Prevention is targeted toward both universal e. Programs addressed specific skills and knowledge that oppose the use of violent and abusive behavior toward intimate partners; one program addressed interpersonal violence more generally, and was also included in this review because of its implications for dating violence initiatives. Positive changes were found across studies in violence-related attitudes and knowledge, also, positive gains were noted in self-reported perpetration of dating violence, with less consistent evidence in self-reported victimization.
However, these findings should be considered preliminary due to limited follow-up and generalizability. Conceptual and methodological issues are discussed with a view toward improving assessment methods and research design. Previous article in issue.
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Nine psychological tasks for a good marriage Research on what makes a marriage work shows that people in a good marriage have completed these psychological “tasks”: Separate emotionally from the family you grew up in; not to the point of estrangement, but enough so that your identity is separate from that of your parents and siblings.
Rochester Institute of Technology This review discusses how two theories–evolutionary psychology and social structural theory–apply to mate preferences, jealousy, and aggression. It compares explanations from both theories for each sex difference. Evolutionary psychology maintains that sex differences develop biologically as people adapt to changes in the environment. The main focus in evolutionary psychology is reproduction of future generations.
Social structural theory maintains that sex differences result from changes in society and social roles occupied by men and women. Social structural theory also draws upon cultural explanations. This paper compares the perspectives of evolutionary psychology and social structural theory on sex differences in jealousy, mate preferences, and aggression. These two theories shed somewhat different lights on the origins of sex differences between men and women.
Both theories discuss sex differences in mate preferences, jealousy, and aggression. Explanations from the two theories are compared and contrasted. Explanations for Sex Differences Evolutionary psychologists have developed a theory to explain the origins of differences between men and women.
Emphasis is placed on the customs that regulate choice of mates. A counterperspective views the family as an association. This perspective centers instead on the couple and attempts to understand the process of marital dyad formation. Both of these perspectives generate an abundance of knowledge concerning mate selection. Beginning primarily in the s, theoretical and empirical work in the area of mate selection has made great advances in answering the fundamental question “Who marries whom?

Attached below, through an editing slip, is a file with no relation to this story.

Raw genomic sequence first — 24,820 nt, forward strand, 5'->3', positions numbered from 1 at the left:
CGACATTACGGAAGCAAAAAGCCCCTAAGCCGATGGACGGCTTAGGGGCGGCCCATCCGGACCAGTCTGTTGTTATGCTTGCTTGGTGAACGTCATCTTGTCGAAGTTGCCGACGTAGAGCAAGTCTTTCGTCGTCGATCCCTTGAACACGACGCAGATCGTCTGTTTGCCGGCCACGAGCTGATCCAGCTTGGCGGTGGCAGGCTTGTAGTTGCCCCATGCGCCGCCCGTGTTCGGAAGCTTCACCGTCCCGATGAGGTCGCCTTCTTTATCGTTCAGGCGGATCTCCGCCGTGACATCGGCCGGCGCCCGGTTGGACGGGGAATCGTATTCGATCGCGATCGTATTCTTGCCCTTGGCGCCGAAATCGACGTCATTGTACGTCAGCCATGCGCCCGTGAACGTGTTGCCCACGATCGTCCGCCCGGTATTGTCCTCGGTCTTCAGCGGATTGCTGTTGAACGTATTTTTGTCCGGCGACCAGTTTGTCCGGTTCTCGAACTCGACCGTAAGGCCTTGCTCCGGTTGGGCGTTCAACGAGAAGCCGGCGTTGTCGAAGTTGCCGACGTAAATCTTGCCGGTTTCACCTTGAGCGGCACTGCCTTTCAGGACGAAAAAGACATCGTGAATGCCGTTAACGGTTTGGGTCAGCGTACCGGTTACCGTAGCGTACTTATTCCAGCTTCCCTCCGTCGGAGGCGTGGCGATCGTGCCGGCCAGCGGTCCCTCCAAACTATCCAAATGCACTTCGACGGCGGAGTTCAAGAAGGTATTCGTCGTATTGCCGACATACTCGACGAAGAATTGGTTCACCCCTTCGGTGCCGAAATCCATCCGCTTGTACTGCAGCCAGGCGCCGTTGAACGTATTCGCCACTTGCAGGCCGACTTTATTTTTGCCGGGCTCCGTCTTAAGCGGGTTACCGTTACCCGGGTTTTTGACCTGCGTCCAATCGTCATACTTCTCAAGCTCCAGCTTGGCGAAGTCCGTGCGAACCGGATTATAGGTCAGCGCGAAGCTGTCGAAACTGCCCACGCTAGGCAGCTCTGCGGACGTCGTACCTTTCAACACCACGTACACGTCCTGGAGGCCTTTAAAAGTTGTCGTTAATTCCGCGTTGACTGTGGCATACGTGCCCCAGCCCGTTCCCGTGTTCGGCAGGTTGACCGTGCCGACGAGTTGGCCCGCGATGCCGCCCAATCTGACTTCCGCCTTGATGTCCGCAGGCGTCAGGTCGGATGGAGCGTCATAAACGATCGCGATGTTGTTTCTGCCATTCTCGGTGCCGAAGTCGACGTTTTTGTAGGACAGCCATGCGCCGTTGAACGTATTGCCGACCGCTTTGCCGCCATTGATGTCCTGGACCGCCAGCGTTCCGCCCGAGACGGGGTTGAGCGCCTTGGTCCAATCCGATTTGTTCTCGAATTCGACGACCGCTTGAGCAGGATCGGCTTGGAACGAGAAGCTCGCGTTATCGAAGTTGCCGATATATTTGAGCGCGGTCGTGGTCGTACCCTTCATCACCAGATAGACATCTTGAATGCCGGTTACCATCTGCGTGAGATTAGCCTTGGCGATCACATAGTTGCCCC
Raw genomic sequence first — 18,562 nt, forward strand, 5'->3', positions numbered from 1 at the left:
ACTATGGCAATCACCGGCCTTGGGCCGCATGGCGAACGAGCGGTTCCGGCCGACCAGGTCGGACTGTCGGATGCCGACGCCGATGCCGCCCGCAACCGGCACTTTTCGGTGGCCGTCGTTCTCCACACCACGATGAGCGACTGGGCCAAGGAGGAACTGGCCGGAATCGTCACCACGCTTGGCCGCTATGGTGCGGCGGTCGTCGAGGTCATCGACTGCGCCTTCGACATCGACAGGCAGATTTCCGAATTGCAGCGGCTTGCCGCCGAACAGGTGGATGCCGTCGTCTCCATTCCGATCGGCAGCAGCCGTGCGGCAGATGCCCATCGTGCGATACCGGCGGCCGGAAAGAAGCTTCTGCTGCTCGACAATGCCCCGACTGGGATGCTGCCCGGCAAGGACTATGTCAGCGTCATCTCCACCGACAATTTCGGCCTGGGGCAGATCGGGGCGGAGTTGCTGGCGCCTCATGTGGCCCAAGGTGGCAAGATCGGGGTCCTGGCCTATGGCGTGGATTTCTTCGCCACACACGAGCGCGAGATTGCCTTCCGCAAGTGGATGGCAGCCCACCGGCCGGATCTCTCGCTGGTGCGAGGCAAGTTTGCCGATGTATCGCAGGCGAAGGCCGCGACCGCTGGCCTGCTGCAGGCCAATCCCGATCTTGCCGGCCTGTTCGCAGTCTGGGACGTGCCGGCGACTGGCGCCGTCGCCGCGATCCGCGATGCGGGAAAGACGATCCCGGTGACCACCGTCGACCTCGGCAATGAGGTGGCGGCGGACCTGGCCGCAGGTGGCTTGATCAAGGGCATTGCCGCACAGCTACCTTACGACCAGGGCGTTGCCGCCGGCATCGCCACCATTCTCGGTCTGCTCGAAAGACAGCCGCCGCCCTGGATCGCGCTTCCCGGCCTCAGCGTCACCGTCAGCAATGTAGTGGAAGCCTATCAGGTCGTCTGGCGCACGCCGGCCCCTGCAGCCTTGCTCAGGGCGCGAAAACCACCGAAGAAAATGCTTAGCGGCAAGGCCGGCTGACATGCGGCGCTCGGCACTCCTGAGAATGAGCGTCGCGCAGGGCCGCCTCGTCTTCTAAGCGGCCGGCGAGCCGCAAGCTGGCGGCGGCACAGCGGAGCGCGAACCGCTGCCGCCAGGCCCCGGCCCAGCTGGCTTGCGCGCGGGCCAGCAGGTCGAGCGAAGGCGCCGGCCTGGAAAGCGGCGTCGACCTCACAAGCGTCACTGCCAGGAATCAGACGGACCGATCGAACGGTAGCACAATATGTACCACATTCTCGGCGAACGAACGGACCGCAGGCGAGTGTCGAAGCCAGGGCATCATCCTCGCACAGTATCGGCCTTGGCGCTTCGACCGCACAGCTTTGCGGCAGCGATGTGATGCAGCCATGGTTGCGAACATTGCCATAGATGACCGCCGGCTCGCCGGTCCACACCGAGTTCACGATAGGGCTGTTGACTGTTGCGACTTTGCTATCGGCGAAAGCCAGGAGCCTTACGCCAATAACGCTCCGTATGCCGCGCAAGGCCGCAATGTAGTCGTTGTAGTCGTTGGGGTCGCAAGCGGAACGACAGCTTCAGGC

Sociological inquiry that sees the family as a social institution in the context of the larger society focuses instead on the evolution of courtship systems as societies modernize.
The basis of the social exchange theory as applied to romantic relationships is that sex in a heterosexual community is a valuable commodity that a woman .
Edit Temporary spouse-trading is practiced as an element of ritual initiation into the Lemba secret society in the French Congo through “wife exchange” : This trading of sexual favours Because I have been dead I am going to institute the papisj, wife exchange. Several motivations for temporary spouse-trading are practiced among the Inuit: Among the Inuit , a very specialized and socially-circumscribed form of wife-sharing was practiced.
When hunters were away, they would often stumble into the tribal lands of other tribes, and be subject to death for the offense. But, when they could show a “relationship” by virtue of a man, father or grandfather who had sex with their wife, mother or other female relatives, the wandering hunter was then regarded as family. The Inuit had specific terminology and language describing the complex relationships that emerged from this practice of wife sharing.
A man called another man “aipak” if the man had sex with his wife. Aipak means, “other me. These additional lovers then take on the role of secondary or tertiary fathers to the child. If the primary father should die, the other men then have a social obligation to support these children. Research has shown that children with such “extra” fathers have improved life outcomes, in this economically and resource-poor area of the jungle.